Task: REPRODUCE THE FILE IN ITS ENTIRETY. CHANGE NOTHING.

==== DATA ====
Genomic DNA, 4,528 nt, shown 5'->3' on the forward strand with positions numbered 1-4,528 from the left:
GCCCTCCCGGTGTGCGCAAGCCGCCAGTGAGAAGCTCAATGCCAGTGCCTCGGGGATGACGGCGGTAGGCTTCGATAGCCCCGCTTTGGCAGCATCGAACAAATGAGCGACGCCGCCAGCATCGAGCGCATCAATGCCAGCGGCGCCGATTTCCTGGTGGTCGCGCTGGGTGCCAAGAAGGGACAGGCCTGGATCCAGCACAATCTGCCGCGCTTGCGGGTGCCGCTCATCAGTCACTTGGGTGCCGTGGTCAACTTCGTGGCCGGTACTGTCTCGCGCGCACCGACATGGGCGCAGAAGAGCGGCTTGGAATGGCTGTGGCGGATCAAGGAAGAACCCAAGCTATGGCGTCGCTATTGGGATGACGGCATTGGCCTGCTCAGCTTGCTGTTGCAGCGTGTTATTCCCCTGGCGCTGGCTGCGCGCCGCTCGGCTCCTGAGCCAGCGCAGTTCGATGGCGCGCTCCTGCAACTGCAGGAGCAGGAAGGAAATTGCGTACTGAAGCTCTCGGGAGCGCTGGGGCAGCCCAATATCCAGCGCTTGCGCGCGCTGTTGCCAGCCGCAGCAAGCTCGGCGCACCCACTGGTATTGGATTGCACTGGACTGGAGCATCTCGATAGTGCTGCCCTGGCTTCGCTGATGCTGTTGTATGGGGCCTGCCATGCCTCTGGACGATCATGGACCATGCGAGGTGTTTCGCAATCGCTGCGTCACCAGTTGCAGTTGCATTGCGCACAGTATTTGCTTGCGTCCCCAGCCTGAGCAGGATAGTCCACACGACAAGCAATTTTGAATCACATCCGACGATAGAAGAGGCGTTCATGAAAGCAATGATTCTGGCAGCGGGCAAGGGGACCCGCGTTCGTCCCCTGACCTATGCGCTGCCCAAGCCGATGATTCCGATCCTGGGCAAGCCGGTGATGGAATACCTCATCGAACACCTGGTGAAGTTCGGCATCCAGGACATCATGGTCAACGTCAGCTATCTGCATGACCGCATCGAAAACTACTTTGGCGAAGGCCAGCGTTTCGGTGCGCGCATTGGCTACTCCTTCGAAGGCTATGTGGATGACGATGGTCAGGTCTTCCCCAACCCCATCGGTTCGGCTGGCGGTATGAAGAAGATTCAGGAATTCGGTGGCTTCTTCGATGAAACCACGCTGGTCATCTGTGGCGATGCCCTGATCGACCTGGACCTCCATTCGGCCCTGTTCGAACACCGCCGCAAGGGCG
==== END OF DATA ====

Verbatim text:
Genomic DNA, 4,528 nt, shown 5'->3' on the forward strand with positions numbered 1-4,528 from the left:
GCCCTCCCGGTGTGCGCAAGCCGCCAGTGAGAAGCTCAATGCCAGTGCCTCGGGGATGACGGCGGTAGGCTTCGATAGCCCCGCTTTGGCAGCATCGAACAAATGAGCGACGCCGCCAGCATCGAGCGCATCAATGCCAGCGGCGCCGATTTCCTGGTGGTCGCGCTGGGTGCCAAGAAGGGACAGGCCTGGATCCAGCACAATCTGCCGCGCTTGCGGGTGCCGCTCATCAGTCACTTGGGTGCCGTGGTCAACTTCGTGGCCGGTACTGTCTCGCGCGCACCGACATGGGCGCAGAAGAGCGGCTTGGAATGGCTGTGGCGGATCAAGGAAGAACCCAAGCTATGGCGTCGCTATTGGGATGACGGCATTGGCCTGCTCAGCTTGCTGTTGCAGCGTGTTATTCCCCTGGCGCTGGCTGCGCGCCGCTCGGCTCCTGAGCCAGCGCAGTTCGATGGCGCGCTCCTGCAACTGCAGGAGCAGGAAGGAAATTGCGTACTGAAGCTCTCGGGAGCGCTGGGGCAGCCCAATATCCAGCGCTTGCGCGCGCTGTTGCCAGCCGCAGCAAGCTCGGCGCACCCACTGGTATTGGATTGCACTGGACTGGAGCATCTCGATAGTGCTGCCCTGGCTTCGCTGATGCTGTTGTATGGGGCCTGCCATGCCTCTGGACGATCATGGACCATGCGAGGTGTTTCGCAATCGCTGCGTCACCAGTTGCAGTTGCATTGCGCACAGTATTTGCTTGCGTCCCCAGCCTGAGCAGGATAGTCCACACGACAAGCAATTTTGAATCACATCCGACGATAGAAGAGGCGTTCATGAAAGCAATGATTCTGGCAGCGGGCAAGGGGACCCGCGTTCGTCCCCTGACCTATGCGCTGCCCAAGCCGATGATTCCGATCCTGGGCAAGCCGGTGATGGAATACCTCATCGAACACCTGGTGAAGTTCGGCATCCAGGACATCATGGTCAACGTCAGCTATCTGCATGACCGCATCGAAAACTACTTTGGCGAAGGCCAGCGTTTCGGTGCGCGCATTGGCTACTCCTTCGAAGGCTATGTGGATGACGATGGTCAGGTCTTCCCCAACCCCATCGGTTCGGCTGGCGGTATGAAGAAGATTCAGGAATTCGGTGGCTTCTTCGATGAAACCACGCTGGTCATCTGTGGCGATGCCCTGATCGACCTGGACCTCCATTCGGCCCTGTTCGAACACCGCCGCAAGGGCG